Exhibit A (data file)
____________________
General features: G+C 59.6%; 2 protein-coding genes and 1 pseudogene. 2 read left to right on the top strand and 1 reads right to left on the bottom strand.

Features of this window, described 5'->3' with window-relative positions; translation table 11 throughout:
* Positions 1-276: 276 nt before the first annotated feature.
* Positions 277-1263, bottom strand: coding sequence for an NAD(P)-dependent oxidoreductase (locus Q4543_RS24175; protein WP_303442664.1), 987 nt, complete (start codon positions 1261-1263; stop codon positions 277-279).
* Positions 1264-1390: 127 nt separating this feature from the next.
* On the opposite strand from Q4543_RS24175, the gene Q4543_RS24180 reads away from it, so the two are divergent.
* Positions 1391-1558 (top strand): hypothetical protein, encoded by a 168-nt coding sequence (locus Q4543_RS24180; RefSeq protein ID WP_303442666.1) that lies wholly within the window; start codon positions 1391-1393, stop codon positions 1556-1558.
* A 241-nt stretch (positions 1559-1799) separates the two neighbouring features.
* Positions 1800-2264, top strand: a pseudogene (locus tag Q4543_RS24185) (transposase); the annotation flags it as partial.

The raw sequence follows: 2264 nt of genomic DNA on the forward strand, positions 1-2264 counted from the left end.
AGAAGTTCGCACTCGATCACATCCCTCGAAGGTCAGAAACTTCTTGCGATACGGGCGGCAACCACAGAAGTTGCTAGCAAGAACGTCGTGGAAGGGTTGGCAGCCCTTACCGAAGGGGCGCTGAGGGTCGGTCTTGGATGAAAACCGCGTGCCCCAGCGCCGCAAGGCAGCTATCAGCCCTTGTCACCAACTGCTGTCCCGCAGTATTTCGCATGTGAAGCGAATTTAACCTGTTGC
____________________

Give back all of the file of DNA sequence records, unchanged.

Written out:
General features: G+C 59.6%; 2 protein-coding genes and 1 pseudogene. 2 read left to right on the top strand and 1 reads right to left on the bottom strand.

Features of this window, described 5'->3' with window-relative positions; translation table 11 throughout:
* Positions 1-276: 276 nt before the first annotated feature.
* Positions 277-1263, bottom strand: coding sequence for an NAD(P)-dependent oxidoreductase (locus Q4543_RS24175; protein WP_303442664.1), 987 nt, complete (start codon positions 1261-1263; stop codon positions 277-279).
* Positions 1264-1390: 127 nt separating this feature from the next.
* On the opposite strand from Q4543_RS24175, the gene Q4543_RS24180 reads away from it, so the two are divergent.
* Positions 1391-1558 (top strand): hypothetical protein, encoded by a 168-nt coding sequence (locus Q4543_RS24180; RefSeq protein ID WP_303442666.1) that lies wholly within the window; start codon positions 1391-1393, stop codon positions 1556-1558.
* A 241-nt stretch (positions 1559-1799) separates the two neighbouring features.
* Positions 1800-2264, top strand: a pseudogene (locus tag Q4543_RS24185) (transposase); the annotation flags it as partial.

The raw sequence follows: 2264 nt of genomic DNA on the forward strand, positions 1-2264 counted from the left end.
AGAAGTTCGCACTCGATCACATCCCTCGAAGGTCAGAAACTTCTTGCGATACGGGCGGCAACCACAGAAGTTGCTAGCAAGAACGTCGTGGAAGGGTTGGCAGCCCTTACCGAAGGGGCGCTGAGGGTCGGTCTTGGATGAAAACCGCGTGCCCCAGCGCCGCAAGGCAGCTATCAGCCCTTGTCACCAACTGCTGTCCCGCAGTATTTCGCATGTGAAGCGAATTTAACCTGTTGC